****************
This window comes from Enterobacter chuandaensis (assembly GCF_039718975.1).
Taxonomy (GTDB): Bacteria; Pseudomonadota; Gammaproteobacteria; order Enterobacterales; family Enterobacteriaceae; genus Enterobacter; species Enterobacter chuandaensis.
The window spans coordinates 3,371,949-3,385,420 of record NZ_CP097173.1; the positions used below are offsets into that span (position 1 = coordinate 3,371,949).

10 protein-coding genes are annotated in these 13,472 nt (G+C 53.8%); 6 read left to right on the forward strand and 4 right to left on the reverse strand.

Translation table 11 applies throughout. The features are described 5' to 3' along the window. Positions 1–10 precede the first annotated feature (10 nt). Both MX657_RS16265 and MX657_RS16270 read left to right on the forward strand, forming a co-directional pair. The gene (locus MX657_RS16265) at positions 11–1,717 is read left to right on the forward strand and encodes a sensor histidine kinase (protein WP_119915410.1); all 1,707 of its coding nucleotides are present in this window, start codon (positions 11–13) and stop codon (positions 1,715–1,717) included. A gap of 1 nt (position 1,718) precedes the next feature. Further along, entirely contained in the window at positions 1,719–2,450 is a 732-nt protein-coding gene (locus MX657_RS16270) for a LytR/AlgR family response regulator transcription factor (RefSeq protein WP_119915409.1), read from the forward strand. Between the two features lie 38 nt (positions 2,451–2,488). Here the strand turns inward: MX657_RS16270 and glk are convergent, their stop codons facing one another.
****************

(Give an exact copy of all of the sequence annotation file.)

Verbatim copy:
This window comes from Enterobacter chuandaensis (assembly GCF_039718975.1).
Taxonomy (GTDB): Bacteria; Pseudomonadota; Gammaproteobacteria; order Enterobacterales; family Enterobacteriaceae; genus Enterobacter; species Enterobacter chuandaensis.
The window spans coordinates 3,371,949-3,385,420 of record NZ_CP097173.1; the positions used below are offsets into that span (position 1 = coordinate 3,371,949).

10 protein-coding genes are annotated in these 13,472 nt (G+C 53.8%); 6 read left to right on the forward strand and 4 right to left on the reverse strand.

Translation table 11 applies throughout. The features are described 5' to 3' along the window. Positions 1–10 precede the first annotated feature (10 nt). Both MX657_RS16265 and MX657_RS16270 read left to right on the forward strand, forming a co-directional pair. The gene (locus MX657_RS16265) at positions 11–1,717 is read left to right on the forward strand and encodes a sensor histidine kinase (protein WP_119915410.1); all 1,707 of its coding nucleotides are present in this window, start codon (positions 11–13) and stop codon (positions 1,715–1,717) included. A gap of 1 nt (position 1,718) precedes the next feature. Further along, entirely contained in the window at positions 1,719–2,450 is a 732-nt protein-coding gene (locus MX657_RS16270) for a LytR/AlgR family response regulator transcription factor (RefSeq protein WP_119915409.1), read from the forward strand. Between the two features lie 38 nt (positions 2,451–2,488). Here the strand turns inward: MX657_RS16270 and glk are convergent, their stop codons facing one another.